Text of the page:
"Image Credit: Carol Rossetti
When Brazilian graphic designer Carol Rossetti began posting colorful illustrations of women and their stories to Facebook, she had no idea how popular they would become.
Thousands of shares throughout the world later, the appeal of Rosetti’s work is clear. Much like the street art phenomenon Stop Telling Women To Smile, Rossetti’s empowering images are the kind you want to post on every street corner, as both a reminder and affirmation of women’s bodily autonomy.
"It has always bothered me, the world’s attempts to control women’s bodies, behavior and identities," Rossetti told Mic via email. "It’s a kind of oppression so deeply entangled in our culture that most people don’t even see it’s there, and how cruel it can be."
Rossetti’s illustrations touch upon an impressive range of intersectional topics, including LGBTQ identity, body image, ageism, racism, sexism and ableism. Some characters are based on the experiences of friends or her own life, while others draw inspiration from the stories many women have shared across the Internet.
"I see those situations I portray every day," she wrote. "I lived some of them myself."
Despite quickly garnering thousands of enthusiastic comments and shares on Facebook, the project started as something personal — so personal, in fact, that Rossetti is still figuring out what to call it. For now, the images reside in albums simply titled “WOMEN in english!" or "Mujeres en español!" which is fitting: Rossetti’s illustrations encompass a vast set of experiences that together create a powerful picture of both women’s identity and oppression.
One of the most interesting aspects of the project is the way it has struck such a global chord. Rossetti originally wrote the text of the illustrations in Portuguese, and then worked with an Australian woman to translate them to English. A group of Israeli feminists also took it upon themselves to create versions of the illustrations in Hebrew. Now, more people have reached out to Rossetti through Facebook and offered to translate her work into even more languages. Next on the docket? Spanish, Russian, German and Lithuanian.
It’s an inspiring show of global solidarity, but the message of Rossetti’s art is clear in any language. Above all, her images celebrate being true to oneself, respecting others and questioning what society tells us is acceptable or beautiful.
"I can’t change the world by myself," Rossetti said. "But I’d love to know that my work made people review their privileges and be more open to understanding and respecting one another."”
From the site: All images courtesy Carol Rossetti and used with permission. You can find more illustrations, as well as more languages, on her Facebook page.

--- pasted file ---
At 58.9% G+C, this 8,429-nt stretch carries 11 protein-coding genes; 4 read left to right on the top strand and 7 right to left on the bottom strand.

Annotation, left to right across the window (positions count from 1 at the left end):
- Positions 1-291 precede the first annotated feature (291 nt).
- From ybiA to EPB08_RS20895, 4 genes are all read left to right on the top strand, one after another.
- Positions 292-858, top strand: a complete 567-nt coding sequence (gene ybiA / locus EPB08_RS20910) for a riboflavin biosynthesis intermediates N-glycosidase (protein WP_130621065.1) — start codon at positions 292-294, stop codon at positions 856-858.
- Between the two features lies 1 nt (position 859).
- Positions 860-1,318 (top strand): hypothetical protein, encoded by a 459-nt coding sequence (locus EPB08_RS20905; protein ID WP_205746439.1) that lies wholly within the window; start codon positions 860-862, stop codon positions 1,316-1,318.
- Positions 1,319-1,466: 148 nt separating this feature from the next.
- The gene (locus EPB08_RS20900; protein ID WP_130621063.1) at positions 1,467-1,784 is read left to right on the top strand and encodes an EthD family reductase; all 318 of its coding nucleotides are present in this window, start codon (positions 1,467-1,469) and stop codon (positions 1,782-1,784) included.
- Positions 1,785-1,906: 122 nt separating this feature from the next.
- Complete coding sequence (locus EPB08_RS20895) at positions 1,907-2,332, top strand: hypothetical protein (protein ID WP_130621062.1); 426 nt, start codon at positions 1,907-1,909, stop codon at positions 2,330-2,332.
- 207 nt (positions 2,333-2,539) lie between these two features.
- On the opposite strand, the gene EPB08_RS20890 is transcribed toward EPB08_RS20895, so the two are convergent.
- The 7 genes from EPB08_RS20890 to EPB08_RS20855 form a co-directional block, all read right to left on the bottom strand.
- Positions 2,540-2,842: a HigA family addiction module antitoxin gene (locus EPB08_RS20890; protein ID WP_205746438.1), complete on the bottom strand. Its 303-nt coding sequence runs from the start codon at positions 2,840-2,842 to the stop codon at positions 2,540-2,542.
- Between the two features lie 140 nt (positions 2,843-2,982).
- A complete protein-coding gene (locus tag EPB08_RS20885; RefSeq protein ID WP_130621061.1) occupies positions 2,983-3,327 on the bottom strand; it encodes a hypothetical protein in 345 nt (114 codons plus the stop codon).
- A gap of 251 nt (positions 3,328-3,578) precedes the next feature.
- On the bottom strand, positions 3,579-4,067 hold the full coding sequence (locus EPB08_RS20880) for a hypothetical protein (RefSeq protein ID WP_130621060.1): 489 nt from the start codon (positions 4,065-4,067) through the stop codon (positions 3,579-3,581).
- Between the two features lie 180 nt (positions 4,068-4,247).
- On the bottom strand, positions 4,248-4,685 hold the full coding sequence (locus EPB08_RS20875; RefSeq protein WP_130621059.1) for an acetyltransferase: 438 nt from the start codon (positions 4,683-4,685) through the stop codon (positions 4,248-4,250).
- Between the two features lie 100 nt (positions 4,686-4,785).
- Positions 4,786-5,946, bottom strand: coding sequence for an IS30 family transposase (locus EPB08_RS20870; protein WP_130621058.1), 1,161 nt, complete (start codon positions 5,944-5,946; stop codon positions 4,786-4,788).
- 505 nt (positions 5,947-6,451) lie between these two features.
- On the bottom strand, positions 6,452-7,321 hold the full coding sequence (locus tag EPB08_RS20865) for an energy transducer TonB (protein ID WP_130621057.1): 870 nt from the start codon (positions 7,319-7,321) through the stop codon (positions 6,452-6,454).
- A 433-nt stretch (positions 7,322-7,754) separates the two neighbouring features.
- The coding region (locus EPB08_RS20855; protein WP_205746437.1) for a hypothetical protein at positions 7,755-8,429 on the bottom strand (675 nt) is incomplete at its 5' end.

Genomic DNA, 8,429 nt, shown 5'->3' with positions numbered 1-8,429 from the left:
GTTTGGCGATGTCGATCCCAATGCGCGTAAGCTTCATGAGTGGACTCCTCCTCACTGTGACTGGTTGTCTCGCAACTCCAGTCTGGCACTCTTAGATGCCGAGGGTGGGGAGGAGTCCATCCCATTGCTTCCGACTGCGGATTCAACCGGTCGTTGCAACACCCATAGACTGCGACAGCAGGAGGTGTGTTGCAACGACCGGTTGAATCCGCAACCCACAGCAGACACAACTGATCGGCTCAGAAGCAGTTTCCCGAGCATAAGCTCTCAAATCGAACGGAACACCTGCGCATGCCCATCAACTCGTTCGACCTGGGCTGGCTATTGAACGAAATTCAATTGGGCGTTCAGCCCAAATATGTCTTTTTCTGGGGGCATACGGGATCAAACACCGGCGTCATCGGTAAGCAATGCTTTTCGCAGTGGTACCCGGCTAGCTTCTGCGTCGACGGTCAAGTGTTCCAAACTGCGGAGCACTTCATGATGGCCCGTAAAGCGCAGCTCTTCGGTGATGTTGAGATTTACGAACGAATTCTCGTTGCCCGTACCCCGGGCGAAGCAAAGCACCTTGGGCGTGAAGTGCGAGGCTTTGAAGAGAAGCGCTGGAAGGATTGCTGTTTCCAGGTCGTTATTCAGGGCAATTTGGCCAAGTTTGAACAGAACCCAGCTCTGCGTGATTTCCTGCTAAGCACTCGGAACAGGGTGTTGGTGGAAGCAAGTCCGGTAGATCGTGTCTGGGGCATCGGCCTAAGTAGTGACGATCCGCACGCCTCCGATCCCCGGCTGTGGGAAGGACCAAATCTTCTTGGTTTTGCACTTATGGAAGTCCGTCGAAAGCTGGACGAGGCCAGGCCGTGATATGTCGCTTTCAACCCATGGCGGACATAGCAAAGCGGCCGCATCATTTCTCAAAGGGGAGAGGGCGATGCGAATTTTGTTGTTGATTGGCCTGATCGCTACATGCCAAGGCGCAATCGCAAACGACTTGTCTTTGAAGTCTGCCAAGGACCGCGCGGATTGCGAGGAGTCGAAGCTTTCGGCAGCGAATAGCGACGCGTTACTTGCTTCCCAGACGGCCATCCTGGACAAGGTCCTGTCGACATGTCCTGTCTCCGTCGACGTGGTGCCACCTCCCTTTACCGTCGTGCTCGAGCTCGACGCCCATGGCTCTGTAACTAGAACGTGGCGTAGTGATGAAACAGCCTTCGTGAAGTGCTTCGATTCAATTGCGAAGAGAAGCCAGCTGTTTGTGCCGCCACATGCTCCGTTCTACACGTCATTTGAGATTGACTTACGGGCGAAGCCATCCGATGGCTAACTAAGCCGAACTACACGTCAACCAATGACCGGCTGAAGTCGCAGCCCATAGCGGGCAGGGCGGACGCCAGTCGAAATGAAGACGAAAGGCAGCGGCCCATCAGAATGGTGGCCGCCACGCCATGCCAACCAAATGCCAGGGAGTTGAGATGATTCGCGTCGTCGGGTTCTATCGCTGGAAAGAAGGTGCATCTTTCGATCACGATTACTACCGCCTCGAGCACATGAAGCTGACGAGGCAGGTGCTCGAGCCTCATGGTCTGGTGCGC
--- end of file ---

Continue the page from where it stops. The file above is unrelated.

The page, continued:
The most dangerous phrase in the language is, “we’ve always done it this way.”
"Come on, let’s mix it up!" The heart surgeon says.
"B-but we’ve always done it this way!" The other replies, "this is how you replace a heart valve."
"That’s the most dangerous phrase in the human language!" The first surgeon replies haughtily as he inputs a fruit loop into the patient’s heart. "This will be his valve. He will be a fruit loop in a world of Cheerios."
(taken from this post on the experiments of Harry Harlow)
This is serious business, because this is a large part of how sexism, racism, homophobia, rape culture, ethnocentrism, etc. continue to happen.
Walmart brand Ice Cream Sandwiches don’t melt
Walmart food is literally the scariest shit like once I got a carton of eggs AND THEY WERE FERTILIZED. FUCKING DEAD BABY CHICKEN IN YOUR STUPID FUCKING EGGS LIKE REALLY WHAT THE FUCK WALMART?!!!?? WHAT THE FUCK.
My steampunk Sailor Uranus (that’s Admiral Tenoh, thankyouverymuch) for Moon Crisis: A Sailor Moon Tribute Show down in Anaheim, CA!
I love the idea of doing customized/unique uniforms for each of the senshi, especially if it means I get to put Haruka in a more tailored/militaristic getup. I have designs sitting around for the rest of the senshi, but… but let’s be honest. I’m lucky I finished one design in time for this show. :P
There are only 2 people alive who know the ‘recipe’ of Coca-Cola… and they aren’t allowed to travel on the same place in case it crashes.
PHOTO by Shin
This is what constitutes 60-80% of my dash
I get what this GIF is trying to say but it’s a false equivalence, criticising an individual for how they personally choose to dress themselves and criticisng the design of a fantasy character are really not equivalent.
Q: It is some kind of trigger for me to throw stuff in the landfill. Please just give me some useful advice on how to deal with getting rid of things that can’t seem to go to thrift stores.
This week’s Ask UfYH!